A few people I know told me they tried them, but they didn’t work. After they told me how they used time outs, I didn’t hear where the consistency was in place. So, I would like to go through the steps we use as adopted from the aforementioned Ms. Jo Frost.
Your child commits his offense. Levi gets time outs for things like back talk, not doing what he’s told after he’s given three chances, not listening, throwing toys, attempting to hit, and a myriad of other reasons. Temper tantrums issue the aforementioned Go to your room!. But, how do we do time outs?
- A warning is issued. “If you throw your toy again, you will be put in time out.”
- After the offense is committed after the warning, we take him by the hand, and walk him to the time out spot. Do not yank. Do not pull. Lead him to the time out spot. Our spot is a kitchen stool then placed in the center of 1/2 of our kitchen.
- Get down at his level, tell him why he’s in time out. “You are in time out for throwing your toy. You will be in time out for 3 minutes.”
- Set the timer. SET THE TIMER. Time outs need real time, not imagined. Let your child get over the annoying beep, it’s there for a reason – to let everyone know time out is over. The timer is set one minute for each year of your kiddo. Levi is 3 and a half. His time outs are three minutes.
- When the timer goes off, promptly attend to your child. Here is where we diverge. We will either ask Levi why he was in time out or remind him. To practice understanding, I prefer to ask him first and if he can’t say why he was in time out, then I will remind him.
- Acknowledge the wrong behavior. No matter how we achieve the previous step, Levi has to acknowledge what he did wrong and recognize that he cannot do it again. “No throwing your toys.” Levi to repeat, “No throwing your toys.” If he cannot or won’t acknowledge the deed, he goes back in time out for three more minutes. He is thus warned.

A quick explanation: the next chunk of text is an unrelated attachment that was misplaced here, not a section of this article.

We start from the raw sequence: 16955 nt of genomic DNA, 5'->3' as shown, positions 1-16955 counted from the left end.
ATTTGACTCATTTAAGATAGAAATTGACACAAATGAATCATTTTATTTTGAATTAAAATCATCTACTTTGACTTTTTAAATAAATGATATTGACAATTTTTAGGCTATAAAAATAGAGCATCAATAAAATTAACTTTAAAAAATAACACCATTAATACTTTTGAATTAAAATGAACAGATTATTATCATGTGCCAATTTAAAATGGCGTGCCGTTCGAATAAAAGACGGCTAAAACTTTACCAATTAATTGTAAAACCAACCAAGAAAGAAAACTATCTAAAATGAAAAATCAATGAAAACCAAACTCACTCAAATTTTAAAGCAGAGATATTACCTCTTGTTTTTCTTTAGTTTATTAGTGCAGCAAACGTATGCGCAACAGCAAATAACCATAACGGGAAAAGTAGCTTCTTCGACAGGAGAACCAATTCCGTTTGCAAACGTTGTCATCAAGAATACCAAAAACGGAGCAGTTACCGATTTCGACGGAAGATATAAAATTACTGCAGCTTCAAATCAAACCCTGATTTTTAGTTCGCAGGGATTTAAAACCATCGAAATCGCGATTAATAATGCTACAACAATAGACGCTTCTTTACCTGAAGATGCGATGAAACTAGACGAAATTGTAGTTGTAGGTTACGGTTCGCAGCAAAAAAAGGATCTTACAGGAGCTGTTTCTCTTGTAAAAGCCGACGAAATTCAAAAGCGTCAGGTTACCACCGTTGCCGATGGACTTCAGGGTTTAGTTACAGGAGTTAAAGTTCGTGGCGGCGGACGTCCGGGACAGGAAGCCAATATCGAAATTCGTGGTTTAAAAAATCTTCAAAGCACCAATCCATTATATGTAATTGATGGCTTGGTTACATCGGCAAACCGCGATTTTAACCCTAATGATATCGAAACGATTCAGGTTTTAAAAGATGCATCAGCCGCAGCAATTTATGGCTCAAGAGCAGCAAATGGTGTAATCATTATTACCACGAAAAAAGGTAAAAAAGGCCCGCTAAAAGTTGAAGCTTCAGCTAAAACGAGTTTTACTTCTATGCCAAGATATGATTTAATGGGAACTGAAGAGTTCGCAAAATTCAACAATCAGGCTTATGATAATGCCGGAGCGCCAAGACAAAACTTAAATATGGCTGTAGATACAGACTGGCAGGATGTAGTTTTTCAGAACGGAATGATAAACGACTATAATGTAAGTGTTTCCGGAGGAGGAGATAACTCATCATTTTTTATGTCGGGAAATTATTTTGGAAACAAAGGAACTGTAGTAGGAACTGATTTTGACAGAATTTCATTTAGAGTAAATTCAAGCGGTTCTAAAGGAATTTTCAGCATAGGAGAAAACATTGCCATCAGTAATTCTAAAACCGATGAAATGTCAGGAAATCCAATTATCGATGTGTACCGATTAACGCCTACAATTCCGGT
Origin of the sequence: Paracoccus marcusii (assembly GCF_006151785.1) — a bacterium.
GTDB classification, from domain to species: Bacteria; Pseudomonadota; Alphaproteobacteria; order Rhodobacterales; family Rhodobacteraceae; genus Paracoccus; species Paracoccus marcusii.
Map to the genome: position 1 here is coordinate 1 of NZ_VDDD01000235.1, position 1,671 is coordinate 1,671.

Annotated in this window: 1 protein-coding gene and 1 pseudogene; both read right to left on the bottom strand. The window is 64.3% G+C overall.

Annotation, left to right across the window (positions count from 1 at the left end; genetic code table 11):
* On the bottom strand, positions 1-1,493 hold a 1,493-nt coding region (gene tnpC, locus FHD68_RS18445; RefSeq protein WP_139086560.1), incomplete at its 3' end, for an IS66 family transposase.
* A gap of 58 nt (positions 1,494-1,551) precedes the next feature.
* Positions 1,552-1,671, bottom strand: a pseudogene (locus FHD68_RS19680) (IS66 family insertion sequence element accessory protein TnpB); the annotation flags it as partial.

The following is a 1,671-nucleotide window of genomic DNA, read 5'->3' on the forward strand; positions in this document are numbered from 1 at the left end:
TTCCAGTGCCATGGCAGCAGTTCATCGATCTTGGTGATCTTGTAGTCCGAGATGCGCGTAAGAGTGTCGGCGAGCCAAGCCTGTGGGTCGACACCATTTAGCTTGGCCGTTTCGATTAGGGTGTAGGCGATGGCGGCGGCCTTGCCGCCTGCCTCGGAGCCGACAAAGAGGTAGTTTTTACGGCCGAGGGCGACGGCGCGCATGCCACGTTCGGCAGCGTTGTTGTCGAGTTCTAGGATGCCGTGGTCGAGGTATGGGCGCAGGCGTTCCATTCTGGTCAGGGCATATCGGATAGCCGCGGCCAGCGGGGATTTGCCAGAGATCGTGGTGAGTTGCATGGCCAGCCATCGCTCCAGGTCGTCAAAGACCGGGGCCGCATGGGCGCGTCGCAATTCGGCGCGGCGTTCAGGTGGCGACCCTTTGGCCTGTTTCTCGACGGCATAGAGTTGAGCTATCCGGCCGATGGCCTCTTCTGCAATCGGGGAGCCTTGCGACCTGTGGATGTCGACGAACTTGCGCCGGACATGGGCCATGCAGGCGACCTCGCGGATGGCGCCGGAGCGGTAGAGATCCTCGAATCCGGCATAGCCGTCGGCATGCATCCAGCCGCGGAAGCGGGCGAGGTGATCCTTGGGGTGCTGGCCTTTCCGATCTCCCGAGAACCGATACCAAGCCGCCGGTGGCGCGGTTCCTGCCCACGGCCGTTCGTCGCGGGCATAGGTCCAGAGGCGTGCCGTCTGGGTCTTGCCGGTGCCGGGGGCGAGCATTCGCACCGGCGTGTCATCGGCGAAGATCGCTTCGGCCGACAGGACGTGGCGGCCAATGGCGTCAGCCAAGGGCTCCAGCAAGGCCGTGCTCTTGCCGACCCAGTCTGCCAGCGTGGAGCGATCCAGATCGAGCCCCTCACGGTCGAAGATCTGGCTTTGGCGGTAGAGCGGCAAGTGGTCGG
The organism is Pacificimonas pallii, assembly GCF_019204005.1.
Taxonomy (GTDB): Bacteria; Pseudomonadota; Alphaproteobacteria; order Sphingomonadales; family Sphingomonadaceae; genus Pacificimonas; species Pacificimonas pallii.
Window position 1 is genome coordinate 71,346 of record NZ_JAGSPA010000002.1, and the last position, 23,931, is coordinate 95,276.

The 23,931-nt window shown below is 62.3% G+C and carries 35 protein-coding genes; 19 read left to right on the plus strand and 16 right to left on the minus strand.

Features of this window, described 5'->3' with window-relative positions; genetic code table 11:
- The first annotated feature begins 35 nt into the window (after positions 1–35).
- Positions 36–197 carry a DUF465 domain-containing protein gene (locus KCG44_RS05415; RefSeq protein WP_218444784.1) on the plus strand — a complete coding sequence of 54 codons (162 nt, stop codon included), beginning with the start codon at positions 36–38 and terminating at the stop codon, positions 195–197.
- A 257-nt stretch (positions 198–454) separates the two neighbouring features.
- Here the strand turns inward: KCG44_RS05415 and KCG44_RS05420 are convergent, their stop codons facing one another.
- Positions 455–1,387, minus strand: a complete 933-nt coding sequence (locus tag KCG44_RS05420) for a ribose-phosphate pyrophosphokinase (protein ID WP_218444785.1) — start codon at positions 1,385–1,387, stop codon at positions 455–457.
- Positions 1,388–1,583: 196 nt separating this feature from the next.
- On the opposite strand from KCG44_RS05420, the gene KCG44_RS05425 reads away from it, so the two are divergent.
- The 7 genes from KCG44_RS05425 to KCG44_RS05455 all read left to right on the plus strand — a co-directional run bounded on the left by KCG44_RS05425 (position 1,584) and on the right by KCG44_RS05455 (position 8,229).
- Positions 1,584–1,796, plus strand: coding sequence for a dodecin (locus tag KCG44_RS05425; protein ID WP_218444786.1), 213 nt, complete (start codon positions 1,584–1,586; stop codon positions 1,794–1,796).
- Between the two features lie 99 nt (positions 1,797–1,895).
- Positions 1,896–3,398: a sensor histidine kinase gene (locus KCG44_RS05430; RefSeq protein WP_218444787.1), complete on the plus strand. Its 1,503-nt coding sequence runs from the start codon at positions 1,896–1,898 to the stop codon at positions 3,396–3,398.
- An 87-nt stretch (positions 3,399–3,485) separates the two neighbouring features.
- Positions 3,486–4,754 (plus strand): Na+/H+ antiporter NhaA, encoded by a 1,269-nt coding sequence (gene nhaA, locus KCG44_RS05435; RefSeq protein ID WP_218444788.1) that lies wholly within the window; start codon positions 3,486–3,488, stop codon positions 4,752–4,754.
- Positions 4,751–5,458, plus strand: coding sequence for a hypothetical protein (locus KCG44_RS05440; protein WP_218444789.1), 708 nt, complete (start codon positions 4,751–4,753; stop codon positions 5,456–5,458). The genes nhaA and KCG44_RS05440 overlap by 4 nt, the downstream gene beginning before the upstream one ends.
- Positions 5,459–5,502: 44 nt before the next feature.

- After he recognizes what was done wrong, he must apologize. Levi’s preschool teacher doesn’t like the forced apology, so to speak, because she finds they are mostly empty. I like him getting in the habit. He must make eye contact, and at least act like he means it. We have a kiddo with a fairly empathic temperament, so it’s usually clear that he means it.
- Hugs & kisses and all forgotten. After the apology is given, then you tell your child you love him and give him a big hug. The deed is forgotten, and as a parent, you do not bring it up again (unless it’s a reminder that you’ll get a time out for doing the deed again). But you don’t hold it over his head. You don’t bribe him for something he’s already been punished.
We started using time outs when Levi was about 9 months old. We also started watching Supernanny before he turned 6 months. Breast feeding was a long, enduring process that meant Levi and I watched a lot of T.V. Supernanny became a family thing. Peter and I enjoyed it right away. It spoke to our boundary setting desires and was stern in a way that didn’t include harsher methods we grew up with. We found Supernanny to be incredibly tame by many standards. We appreciate her consistency for parents and children, alike. We differ from what she does on a few things, for example, we don’t see spanking as evil like many do today, when employed without anger. So many of my friends use the “He’ll grow out of it” reasoning for not setting certain boundaries for their children. And, yes, it’s more than two of you who’ve said that to me. Sure, it might be true, but seeing them so stressed is hard to watch. So, I’m writing this as an encouragement for more consistent boundaries for the whole family.
As a caveat, we also think Levi’s temperament has a lot to do with why some things work. We know we are blessed with a kid with a decent temperament, but from the start my husband and I have set boundaries, and we also know that helps. Try it. It works. Every household deserves sanity.